Intimacies of Violence: Conflict, Rape and Sexual Desire

Abstract: The idea that wartime rape is not about sex but about violence and domination is in feminist circles a long-accepted paradigm. As Baaz and Stern (2018) argue in their recent contribution to the debate, ‘Wartime rape, as it is being framed in both the policy and academic world, is decidedly not about sex, sexual desire, pleasure, or sexuality. Very simply put, “the sexual” (sexuality, desire, eroticism, etc.) has been seemingly theorized away as irrelevant, and even dangerously misleading in efforts to explain and redress conflict-related sexual violence.’ In this paper, I respond to Baaz and Stern’s call for re-thinking the sexual in sexual violence by exploring the idea that sexual desire may be imbued with violence. Drawing on an ongoing research project that aims to further our understanding of wartime rape by asking how combatants become and unbecome rapists, this paper re-engages with the sexual in wartime sexual violence by looking at the narratives of Peruvian veterans about their sexual experiences during their service in counterinsurgency forces between 1980 and 2000.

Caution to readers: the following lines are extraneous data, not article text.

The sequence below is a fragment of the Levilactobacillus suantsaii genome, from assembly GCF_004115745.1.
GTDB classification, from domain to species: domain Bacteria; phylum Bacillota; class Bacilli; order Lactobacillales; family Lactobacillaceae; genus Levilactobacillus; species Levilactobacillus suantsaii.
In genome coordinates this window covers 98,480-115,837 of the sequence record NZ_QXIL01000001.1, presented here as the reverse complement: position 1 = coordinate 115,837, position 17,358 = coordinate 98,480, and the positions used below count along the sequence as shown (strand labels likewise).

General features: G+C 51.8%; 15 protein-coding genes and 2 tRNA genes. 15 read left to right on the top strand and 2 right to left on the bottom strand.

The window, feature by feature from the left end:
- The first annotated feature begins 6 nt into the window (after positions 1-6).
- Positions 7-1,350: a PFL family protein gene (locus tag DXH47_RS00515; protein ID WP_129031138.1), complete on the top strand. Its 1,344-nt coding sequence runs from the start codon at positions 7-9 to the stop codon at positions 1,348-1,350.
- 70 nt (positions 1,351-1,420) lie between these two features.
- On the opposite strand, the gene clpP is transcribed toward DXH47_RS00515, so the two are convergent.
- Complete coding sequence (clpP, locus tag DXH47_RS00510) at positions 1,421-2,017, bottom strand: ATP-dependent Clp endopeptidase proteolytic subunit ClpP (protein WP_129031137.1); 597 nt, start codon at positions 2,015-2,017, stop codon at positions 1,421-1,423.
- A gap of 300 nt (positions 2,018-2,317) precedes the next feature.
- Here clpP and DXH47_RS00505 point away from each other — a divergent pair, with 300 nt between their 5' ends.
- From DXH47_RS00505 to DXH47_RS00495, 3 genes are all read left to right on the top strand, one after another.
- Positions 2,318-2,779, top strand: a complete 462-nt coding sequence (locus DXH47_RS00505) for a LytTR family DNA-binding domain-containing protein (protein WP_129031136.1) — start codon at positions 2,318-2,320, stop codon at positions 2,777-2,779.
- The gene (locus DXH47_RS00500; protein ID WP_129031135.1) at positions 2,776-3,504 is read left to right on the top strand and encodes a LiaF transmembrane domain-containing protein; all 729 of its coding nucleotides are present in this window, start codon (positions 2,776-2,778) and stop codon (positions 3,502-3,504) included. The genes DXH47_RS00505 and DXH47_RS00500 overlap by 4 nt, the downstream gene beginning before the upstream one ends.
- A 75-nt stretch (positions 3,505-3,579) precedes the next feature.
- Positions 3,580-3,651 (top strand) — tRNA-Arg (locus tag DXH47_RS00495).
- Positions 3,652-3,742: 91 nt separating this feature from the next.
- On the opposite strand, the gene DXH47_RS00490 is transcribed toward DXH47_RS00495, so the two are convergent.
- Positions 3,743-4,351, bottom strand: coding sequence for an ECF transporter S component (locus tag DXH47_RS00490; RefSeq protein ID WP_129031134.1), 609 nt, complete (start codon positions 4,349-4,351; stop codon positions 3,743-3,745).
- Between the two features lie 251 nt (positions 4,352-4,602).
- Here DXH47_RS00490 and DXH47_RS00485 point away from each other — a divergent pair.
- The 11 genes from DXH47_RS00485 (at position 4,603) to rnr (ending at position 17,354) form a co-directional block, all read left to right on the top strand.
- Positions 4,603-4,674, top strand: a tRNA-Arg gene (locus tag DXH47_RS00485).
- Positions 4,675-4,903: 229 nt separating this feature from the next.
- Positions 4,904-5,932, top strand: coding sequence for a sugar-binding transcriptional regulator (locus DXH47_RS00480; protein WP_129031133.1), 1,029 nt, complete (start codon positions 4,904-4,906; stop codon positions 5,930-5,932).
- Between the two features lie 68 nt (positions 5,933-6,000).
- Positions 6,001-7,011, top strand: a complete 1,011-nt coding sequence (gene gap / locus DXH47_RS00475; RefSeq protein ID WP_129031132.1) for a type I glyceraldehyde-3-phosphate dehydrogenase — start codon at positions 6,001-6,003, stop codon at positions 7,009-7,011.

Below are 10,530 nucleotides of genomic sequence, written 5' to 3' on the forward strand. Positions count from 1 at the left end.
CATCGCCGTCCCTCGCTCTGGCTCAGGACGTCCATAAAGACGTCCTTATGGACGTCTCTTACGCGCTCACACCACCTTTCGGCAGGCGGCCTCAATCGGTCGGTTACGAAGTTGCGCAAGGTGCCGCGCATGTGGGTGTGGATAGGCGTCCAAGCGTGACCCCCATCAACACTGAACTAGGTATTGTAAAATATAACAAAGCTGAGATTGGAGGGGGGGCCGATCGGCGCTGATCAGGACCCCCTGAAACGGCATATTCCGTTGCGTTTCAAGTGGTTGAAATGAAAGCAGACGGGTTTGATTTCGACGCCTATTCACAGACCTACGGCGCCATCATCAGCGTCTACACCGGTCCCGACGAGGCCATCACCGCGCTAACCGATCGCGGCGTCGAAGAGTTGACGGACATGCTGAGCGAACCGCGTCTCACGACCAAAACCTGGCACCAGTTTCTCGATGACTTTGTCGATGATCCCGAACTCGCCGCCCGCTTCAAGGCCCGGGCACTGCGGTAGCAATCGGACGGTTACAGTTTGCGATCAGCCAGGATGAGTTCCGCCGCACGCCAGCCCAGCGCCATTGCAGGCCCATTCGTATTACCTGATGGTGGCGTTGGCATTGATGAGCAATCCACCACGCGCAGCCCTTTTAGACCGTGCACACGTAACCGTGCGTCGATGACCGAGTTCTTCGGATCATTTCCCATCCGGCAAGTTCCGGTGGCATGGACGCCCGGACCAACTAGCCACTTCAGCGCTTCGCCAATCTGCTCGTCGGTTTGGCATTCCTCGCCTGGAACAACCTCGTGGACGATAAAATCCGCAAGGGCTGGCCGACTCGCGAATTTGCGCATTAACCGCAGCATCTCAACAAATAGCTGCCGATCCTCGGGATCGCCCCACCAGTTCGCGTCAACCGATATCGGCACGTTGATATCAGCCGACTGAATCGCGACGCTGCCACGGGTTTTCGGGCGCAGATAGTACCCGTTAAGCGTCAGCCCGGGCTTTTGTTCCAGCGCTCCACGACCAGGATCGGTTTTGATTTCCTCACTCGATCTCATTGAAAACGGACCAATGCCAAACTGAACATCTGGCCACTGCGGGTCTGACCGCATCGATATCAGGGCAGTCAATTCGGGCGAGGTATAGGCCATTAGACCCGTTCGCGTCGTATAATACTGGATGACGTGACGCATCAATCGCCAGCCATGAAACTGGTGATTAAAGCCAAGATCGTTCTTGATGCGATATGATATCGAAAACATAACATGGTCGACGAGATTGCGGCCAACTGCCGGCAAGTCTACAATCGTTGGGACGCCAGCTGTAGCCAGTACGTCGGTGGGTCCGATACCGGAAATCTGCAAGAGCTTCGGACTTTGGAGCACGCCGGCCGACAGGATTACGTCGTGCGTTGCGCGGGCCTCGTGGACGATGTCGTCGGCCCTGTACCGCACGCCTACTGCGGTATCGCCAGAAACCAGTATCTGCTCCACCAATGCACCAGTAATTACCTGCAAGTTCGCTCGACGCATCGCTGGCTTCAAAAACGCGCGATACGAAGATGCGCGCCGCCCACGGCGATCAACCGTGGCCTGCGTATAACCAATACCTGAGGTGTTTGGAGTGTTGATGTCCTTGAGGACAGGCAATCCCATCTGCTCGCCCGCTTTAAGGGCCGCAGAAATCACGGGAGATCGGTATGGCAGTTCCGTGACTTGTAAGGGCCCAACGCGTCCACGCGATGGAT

Bio: Dr Jelke Boesten is Reader in Gender and Development at the Department of International Development (DID), King’s College London. Her research focuses on violence against women and the ramifications for policy in Latin America. She has published widely on gender justice in Peru in international journals and books. Her latest book,Sexual Violence During War and Peace. Gender, Power and Post-conflict Justice in Perureceived the Flora Tristan Best Book Award of the Latin America Studies Association-Peru section and was published Spanish translation with the Bibliotéca Nacional del Perú in 2016. In 2010 she published Intersecting Inequalities. Women and Social Policy in Peru, with Penn State University Press, published in Spanish with the Instituto de Estudios Peruanos in 2018. She is currently interested in transformative gender justice, feminism, memory and the arts, as well as veterans’ experiences of violence. A new co-edited book is called Gender and Memorial Arts: from Symbolic Reparations to Protest Movement.